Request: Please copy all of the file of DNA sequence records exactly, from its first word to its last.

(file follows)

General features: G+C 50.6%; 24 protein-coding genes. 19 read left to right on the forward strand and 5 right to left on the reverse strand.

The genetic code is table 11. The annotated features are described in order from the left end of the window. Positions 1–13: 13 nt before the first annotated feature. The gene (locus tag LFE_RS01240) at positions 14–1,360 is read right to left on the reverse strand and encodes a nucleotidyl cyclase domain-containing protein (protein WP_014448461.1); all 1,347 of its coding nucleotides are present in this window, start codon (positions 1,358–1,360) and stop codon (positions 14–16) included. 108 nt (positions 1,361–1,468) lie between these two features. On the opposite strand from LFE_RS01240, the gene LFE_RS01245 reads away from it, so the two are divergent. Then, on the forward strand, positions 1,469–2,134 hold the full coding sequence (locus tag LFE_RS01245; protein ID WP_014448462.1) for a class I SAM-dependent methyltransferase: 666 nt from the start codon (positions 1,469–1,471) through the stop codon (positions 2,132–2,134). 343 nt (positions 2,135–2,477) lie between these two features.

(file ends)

General features: G+C 50.6%; 24 protein-coding genes. 19 read left to right on the forward strand and 5 right to left on the reverse strand.

The genetic code is table 11. The annotated features are described in order from the left end of the window. Positions 1–13: 13 nt before the first annotated feature. The gene (locus tag LFE_RS01240) at positions 14–1,360 is read right to left on the reverse strand and encodes a nucleotidyl cyclase domain-containing protein (protein WP_014448461.1); all 1,347 of its coding nucleotides are present in this window, start codon (positions 1,358–1,360) and stop codon (positions 14–16) included. 108 nt (positions 1,361–1,468) lie between these two features. On the opposite strand from LFE_RS01240, the gene LFE_RS01245 reads away from it, so the two are divergent. Then, on the forward strand, positions 1,469–2,134 hold the full coding sequence (locus tag LFE_RS01245; protein ID WP_014448462.1) for a class I SAM-dependent methyltransferase: 666 nt from the start codon (positions 1,469–1,471) through the stop codon (positions 2,132–2,134). 343 nt (positions 2,135–2,477) lie between these two features.